It’s been an incredibly difficult week to keep up with documentary news, as my normal means of news gathering have been swamped with story after story of Trump’s growing list of executive actions, and understandably so. It’s times like these that make us reconsider the importance of the arts and the industries that grease their wheels. I mean, why read about award shows and film festivals while journalists are being charged with felonies for covering the protests during the inauguration, Stephen Bannon has publicly stated that media should “keep its mouth shut” and the president himself has issued a an order on immigration that severely restricts immigration from seven Muslim countries and more? Because cinema, and more specifically, documentaries, epitomize the human condition, inspire empathy, and more often than not advocate for social change in times of political unrest – now more than ever.
In response to Trump’s immigration restrictions, Field of Vision currently has a callout for footage from inside airports pertaining to the Muslim Ban. Anyone with footage can reach out to firstname.lastname@example.org or share it anoymously in their secure drop. Reporting from Sundance, IndieWire’s Anthony Kaufman, Realscreen’s Valentina Valentini and Vulture’s Jada Yuan each parsed how the festival’s documentary selections worked in relief to the Trump administration thus far. Even this week’s episode of Pure Nonfiction, featuring Mohamed Nasheed, the former president of the Maldives, who was profiled in the 2011 documentary THE ISLAND PRESIDENT, deals directly with the political impact of documentary films and the current political climate we’ve found ourselves in.
Right here at home, we announced last Friday that Stranger Than Fiction will be returning to the IFC Center for our 2017 Winter Season, which begins Tuesday, February 7th with the NYC premiere of Andreas Dalsgaard and Obaidah Zytoon’s THE WAR SHOW, about “a Syrian radio DJ who documents the experiences of herself and her friends as their dreams of hope and liberation in the wake of the 2011 Arab Spring give way to the grim realities of repression, forced emigration and extremism.” Alaa Hassan, the film’s producer, will be on hand for a live post-screening Q&A. Tickets to our opening night event, as well as season passes, can be purchased here.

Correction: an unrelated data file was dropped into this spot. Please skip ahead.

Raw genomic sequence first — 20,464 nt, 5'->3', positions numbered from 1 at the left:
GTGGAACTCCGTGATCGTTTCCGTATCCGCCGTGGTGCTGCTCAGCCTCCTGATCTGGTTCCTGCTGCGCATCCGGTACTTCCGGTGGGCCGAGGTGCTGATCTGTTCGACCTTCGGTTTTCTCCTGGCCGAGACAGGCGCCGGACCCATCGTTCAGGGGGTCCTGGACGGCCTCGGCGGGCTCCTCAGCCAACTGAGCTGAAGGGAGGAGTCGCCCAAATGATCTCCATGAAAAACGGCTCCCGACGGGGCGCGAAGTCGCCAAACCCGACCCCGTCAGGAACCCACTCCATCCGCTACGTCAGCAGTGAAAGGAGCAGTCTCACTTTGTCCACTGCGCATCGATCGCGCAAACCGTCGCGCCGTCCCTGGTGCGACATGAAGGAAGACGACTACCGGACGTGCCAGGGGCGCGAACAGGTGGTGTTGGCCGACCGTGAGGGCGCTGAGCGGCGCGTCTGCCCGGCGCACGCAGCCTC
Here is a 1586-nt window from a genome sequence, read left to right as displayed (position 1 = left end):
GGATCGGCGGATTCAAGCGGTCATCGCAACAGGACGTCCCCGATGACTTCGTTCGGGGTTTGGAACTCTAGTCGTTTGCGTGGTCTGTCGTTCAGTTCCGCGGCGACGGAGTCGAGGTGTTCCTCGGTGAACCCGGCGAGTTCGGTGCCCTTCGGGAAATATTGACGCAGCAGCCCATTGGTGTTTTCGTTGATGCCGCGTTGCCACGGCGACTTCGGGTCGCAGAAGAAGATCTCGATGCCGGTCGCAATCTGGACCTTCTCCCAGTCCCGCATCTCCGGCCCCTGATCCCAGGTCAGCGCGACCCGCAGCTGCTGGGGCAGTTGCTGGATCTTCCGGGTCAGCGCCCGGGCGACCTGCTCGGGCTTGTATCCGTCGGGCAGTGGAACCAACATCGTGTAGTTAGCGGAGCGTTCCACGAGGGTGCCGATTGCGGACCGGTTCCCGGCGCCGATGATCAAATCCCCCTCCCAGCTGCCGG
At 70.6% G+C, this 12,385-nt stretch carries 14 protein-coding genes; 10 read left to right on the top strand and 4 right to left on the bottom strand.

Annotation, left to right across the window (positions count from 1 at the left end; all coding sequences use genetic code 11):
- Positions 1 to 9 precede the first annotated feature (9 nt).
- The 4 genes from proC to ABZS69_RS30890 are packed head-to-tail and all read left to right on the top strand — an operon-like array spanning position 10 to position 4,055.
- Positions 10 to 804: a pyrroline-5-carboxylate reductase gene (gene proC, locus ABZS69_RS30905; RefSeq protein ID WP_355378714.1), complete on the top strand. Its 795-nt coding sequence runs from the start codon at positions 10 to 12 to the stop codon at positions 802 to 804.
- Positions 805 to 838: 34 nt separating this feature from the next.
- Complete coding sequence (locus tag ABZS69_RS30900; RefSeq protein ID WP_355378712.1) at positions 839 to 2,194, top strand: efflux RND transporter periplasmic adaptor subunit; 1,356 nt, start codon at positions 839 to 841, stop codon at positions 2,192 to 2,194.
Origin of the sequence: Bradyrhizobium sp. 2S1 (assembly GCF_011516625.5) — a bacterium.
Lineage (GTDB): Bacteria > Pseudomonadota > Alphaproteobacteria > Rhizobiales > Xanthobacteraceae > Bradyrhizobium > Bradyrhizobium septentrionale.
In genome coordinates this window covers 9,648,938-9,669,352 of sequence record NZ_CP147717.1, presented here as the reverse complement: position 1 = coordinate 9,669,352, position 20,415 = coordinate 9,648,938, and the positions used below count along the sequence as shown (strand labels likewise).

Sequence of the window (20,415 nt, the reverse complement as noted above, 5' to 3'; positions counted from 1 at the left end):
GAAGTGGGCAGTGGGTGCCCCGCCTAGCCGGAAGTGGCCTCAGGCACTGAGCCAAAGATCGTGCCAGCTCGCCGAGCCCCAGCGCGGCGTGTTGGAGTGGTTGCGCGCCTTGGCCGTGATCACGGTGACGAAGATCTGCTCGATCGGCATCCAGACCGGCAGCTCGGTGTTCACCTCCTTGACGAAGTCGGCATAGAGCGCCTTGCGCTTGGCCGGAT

The Academy of Motion Picture Arts and Sciences revealed their 2017 Oscar nominations this past week. Not only are FIRE AT SEA, I AM NOT YOUR NEGRO, LIFE, ANIMATED, O.J.: MADE IN AMERICA and 13TH the five nominees up for Best Documentary this year, but JOE’S VIOLIN, produced by our very own Raphaela Neihausen, was nominated for Best Documentary Short. Steven Zeitchik and Mark Olsen of The Los Angeles Times noted this as a momentous occasion: “For the first time in what is believed to be any category in the history of the awards, four of five nominated films were made by a black director.” Meanwhile at Nonfics, Christopher Campbell pointed out that Ezra Edelman’s O.J. doc has a substantial chance at becoming the longest film to ever win an Oscar.
Over the weekend, Edelman and his fellow producer Caroline Waterlow won the Award for Outstanding Producers of a Documentary Theatrical Motion Picture at the Producers Guild of America Awards for their film O.J.: MADE IN AMERICA, reports Variety’s Dave McNary.
Saturday night, the Sundance Film Festival awards ceremony saw the U.S. Documentary Grand Jury Prize go to Dan Sickles and Antonio Santini’s DINA, the U.S. Documentary Directing Award go to Peter Nicks for THE FORCE, and the U.S. Documentary Audience Award go to Jeff Orlowski’s CHASING CORAL. Steen Johannessen and Firas Fayyad’s LAST MEN IN ALEPPO won the Documentary World Cinema Grand Jury Prize, Pascale Lamche’s WINNIE took home the World Cinema Documentary Directing Award, and the World Cinema Documentary Audience Award went to Joe Piscatella’s JOSHUA: TEENAGER VS. SUPERPOWER. Tons of wonderful Sundance reviews came in from all over, but trying to list them all here would be an exercise in futility.
Theatrically, just a single film seemed to have found any traction: Zhao Liang’s visually stunning BEHEMOTH. The film garnered critical acclaim from Ignatiy Vishnevetsky at A.V. Club, David Rooney of Film Journal International, Ben Kenigsberg of The New York Times, Glenn Kenny of RogerEbert.com and Jared Mobarak of The Film Stage. Otherwise, at Nonfics, Daniel Walber reported on the highlights of this year’s Neighboring Scenes showcase, which is currently running at the Film Society of Lincoln Center. In the latest episode of The Close-Up podcast, Raoul Peck discussed I AM NOT YOUR NEGRO before a live audience, also at the Film Society of Lincoln Center.
On the small screen, Irene Taylor Brodsky’s BEWARE THE SLENDERMAN creeped its way into primetime via HBO. The film received an extensive history from Zac Thompson over at Vice, while Lenika Cruz of The Atlantic, Benjamin Lee of The Guardian, and Alex McCown-Levy of A.V. Club each gave it praise.
Before heading south for a week away, I wanted to mention Laura Hazard Owen‘s Nieman Lab piece on Frontline’s experimental new doc release TRUMP’S ROAD TO THE WHITE HOUSE, “an interactive, annotated script that audiences can use to navigate the film, and new software that lets users highlight portions of the film and share them on social media or via email.” And lastly, Erik Spink published a piece titled “7 Things You Should Know Before Making Your First Doc” over at No Film School. Until next time, if you have any tips or recommendations for the Memo, please contact me via email here, or on Twitter, @Rectangular_Eye.